‘Useless’ appendix may play key role in immune system, say researchers
Scientists in the US have moved closer to solving the mystery of the human appendix and answering the question of why the gut organ exists.
A team of researchers from the Midwestern University Arizona College have published a study claiming the tiny intestinal organ may work as a secondary immune organ, providing a “safe house” for helpful gut bacteria.
The appendix was previously believed to exist as a forgotten organ with no obvious function, similar to wisdom teeth and the tailbone, leftover from the process of evolution millions of years ago.
This latest study, however, has rebuffed the concept of the “useless appendix.”
Mapped data on the appendix from 533 species of mammals, found that those with an appendix possessed “higher average concentrations of lymphoid (immune) tissue in the cecum.” This led the team to believe that the appendix played a key role in the immune system, assisting the growth of beneficial gut bacteria.
The findings support the findings of a 2012 study by researchers at Winthrop University-Hospital which found that patients with Clostridium difficile colitis, a bacterial infection of the intestine and colon, were more likely to have their condition recur if their appendix had been removed.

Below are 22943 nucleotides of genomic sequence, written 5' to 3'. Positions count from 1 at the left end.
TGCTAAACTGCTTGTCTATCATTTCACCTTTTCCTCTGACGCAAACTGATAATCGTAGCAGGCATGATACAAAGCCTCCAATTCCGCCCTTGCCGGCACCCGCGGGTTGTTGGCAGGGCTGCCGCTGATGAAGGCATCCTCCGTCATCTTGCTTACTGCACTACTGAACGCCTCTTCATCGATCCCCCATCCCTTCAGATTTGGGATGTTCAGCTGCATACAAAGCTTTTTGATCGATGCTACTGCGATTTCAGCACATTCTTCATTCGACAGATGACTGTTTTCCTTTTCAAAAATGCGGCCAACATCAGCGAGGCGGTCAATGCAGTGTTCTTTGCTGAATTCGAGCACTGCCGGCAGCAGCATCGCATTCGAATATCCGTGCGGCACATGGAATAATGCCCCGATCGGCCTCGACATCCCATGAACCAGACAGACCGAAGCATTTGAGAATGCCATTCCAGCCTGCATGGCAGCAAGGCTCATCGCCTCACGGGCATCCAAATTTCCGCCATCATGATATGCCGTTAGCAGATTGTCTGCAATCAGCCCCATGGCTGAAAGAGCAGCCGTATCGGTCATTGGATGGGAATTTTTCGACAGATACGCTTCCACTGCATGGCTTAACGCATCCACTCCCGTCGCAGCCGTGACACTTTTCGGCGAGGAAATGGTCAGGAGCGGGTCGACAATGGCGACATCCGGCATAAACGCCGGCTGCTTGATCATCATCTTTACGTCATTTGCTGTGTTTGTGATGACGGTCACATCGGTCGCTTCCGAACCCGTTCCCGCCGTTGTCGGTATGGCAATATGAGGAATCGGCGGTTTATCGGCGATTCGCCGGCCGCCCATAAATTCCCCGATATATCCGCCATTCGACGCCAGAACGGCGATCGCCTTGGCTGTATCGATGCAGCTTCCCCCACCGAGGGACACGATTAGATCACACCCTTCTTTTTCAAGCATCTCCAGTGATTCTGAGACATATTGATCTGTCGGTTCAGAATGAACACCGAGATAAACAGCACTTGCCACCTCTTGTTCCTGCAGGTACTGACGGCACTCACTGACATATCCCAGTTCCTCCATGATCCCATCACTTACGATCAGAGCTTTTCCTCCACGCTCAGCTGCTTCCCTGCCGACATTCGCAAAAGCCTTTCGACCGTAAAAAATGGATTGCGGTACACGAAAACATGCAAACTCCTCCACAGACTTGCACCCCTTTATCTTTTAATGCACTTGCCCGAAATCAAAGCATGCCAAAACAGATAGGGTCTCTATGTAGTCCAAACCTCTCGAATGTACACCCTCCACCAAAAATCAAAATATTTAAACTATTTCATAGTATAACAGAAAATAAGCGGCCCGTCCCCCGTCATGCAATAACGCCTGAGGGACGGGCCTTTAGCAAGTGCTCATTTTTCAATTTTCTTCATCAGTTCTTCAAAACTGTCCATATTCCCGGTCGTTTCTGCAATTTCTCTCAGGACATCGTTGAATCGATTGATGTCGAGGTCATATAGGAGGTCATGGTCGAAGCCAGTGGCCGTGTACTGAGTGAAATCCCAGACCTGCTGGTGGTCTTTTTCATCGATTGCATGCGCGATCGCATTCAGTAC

Only 11 percent of patients studied with an appendix saw a recurrence, compared to 48 percent without the tiny gut organ.
The latest study also found that the appendix has evolved at least 29 times in the evolution of mammals studied, compared to only being lost up to 12 times, with the researchers claiming the organ had a “selective value for this structure.”
"Thus, we can confidently reject the hypothesis that the appendix is a vestigial structure with little adaptive value or function among mammals." they said.
Despite allegedly not having a use, it was thought to have remained in humans as its removal would have been too much effort for evolution.
In modern-day humans, the organ is sometimes accused of doing more harm than good as it often has to be removed due to appendicitis, a painful inflammation of the organ caused by calcified feces creating a blockage.
In 2010, appendicitis was responsible for nearly 293,000 hospital admissions in the US, according to a report by the Healthcare Cost and Utilization Project.